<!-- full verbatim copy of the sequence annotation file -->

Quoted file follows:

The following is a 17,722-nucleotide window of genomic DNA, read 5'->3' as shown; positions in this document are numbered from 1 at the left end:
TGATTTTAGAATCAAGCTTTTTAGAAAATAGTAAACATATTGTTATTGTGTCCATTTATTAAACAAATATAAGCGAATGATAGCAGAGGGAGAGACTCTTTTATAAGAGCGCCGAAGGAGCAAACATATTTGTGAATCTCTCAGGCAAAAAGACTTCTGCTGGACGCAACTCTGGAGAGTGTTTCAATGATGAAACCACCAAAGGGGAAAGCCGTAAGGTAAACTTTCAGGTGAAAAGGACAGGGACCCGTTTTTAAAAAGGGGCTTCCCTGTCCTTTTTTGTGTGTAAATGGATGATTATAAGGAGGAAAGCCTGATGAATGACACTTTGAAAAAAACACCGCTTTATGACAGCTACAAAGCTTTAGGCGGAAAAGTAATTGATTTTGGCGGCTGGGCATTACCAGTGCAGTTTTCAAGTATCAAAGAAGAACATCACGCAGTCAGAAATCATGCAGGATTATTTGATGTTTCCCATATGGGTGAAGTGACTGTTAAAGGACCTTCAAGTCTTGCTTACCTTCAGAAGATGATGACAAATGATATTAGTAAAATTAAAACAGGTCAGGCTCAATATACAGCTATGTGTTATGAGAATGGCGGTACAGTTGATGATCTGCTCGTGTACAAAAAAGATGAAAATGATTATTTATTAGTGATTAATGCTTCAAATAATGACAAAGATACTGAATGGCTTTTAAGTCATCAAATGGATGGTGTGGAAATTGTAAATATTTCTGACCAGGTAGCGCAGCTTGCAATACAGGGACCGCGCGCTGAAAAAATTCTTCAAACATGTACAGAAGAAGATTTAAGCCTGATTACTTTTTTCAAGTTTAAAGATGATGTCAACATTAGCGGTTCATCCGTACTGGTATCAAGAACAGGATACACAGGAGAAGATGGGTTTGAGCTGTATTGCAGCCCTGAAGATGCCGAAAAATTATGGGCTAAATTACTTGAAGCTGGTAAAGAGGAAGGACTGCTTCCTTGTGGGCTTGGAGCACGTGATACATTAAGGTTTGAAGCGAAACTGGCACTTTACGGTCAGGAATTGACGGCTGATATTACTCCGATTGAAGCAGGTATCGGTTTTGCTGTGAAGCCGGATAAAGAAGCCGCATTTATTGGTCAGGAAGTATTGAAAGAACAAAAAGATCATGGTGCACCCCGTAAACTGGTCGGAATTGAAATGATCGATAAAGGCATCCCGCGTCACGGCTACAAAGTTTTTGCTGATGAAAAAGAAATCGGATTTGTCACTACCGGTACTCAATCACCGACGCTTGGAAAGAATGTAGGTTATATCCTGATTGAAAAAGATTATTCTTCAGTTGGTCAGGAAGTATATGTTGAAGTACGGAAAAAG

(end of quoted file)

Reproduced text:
The following is a 17,722-nucleotide window of genomic DNA, read 5'->3' as shown; positions in this document are numbered from 1 at the left end:
TGATTTTAGAATCAAGCTTTTTAGAAAATAGTAAACATATTGTTATTGTGTCCATTTATTAAACAAATATAAGCGAATGATAGCAGAGGGAGAGACTCTTTTATAAGAGCGCCGAAGGAGCAAACATATTTGTGAATCTCTCAGGCAAAAAGACTTCTGCTGGACGCAACTCTGGAGAGTGTTTCAATGATGAAACCACCAAAGGGGAAAGCCGTAAGGTAAACTTTCAGGTGAAAAGGACAGGGACCCGTTTTTAAAAAGGGGCTTCCCTGTCCTTTTTTGTGTGTAAATGGATGATTATAAGGAGGAAAGCCTGATGAATGACACTTTGAAAAAAACACCGCTTTATGACAGCTACAAAGCTTTAGGCGGAAAAGTAATTGATTTTGGCGGCTGGGCATTACCAGTGCAGTTTTCAAGTATCAAAGAAGAACATCACGCAGTCAGAAATCATGCAGGATTATTTGATGTTTCCCATATGGGTGAAGTGACTGTTAAAGGACCTTCAAGTCTTGCTTACCTTCAGAAGATGATGACAAATGATATTAGTAAAATTAAAACAGGTCAGGCTCAATATACAGCTATGTGTTATGAGAATGGCGGTACAGTTGATGATCTGCTCGTGTACAAAAAAGATGAAAATGATTATTTATTAGTGATTAATGCTTCAAATAATGACAAAGATACTGAATGGCTTTTAAGTCATCAAATGGATGGTGTGGAAATTGTAAATATTTCTGACCAGGTAGCGCAGCTTGCAATACAGGGACCGCGCGCTGAAAAAATTCTTCAAACATGTACAGAAGAAGATTTAAGCCTGATTACTTTTTTCAAGTTTAAAGATGATGTCAACATTAGCGGTTCATCCGTACTGGTATCAAGAACAGGATACACAGGAGAAGATGGGTTTGAGCTGTATTGCAGCCCTGAAGATGCCGAAAAATTATGGGCTAAATTACTTGAAGCTGGTAAAGAGGAAGGACTGCTTCCTTGTGGGCTTGGAGCACGTGATACATTAAGGTTTGAAGCGAAACTGGCACTTTACGGTCAGGAATTGACGGCTGATATTACTCCGATTGAAGCAGGTATCGGTTTTGCTGTGAAGCCGGATAAAGAAGCCGCATTTATTGGTCAGGAAGTATTGAAAGAACAAAAAGATCATGGTGCACCCCGTAAACTGGTCGGAATTGAAATGATCGATAAAGGCATCCCGCGTCACGGCTACAAAGTTTTTGCTGATGAAAAAGAAATCGGATTTGTCACTACCGGTACTCAATCACCGACGCTTGGAAAGAATGTAGGTTATATCCTGATTGAAAAAGATTATTCTTCAGTTGGTCAGGAAGTATATGTTGAAGTACGGAAAAAG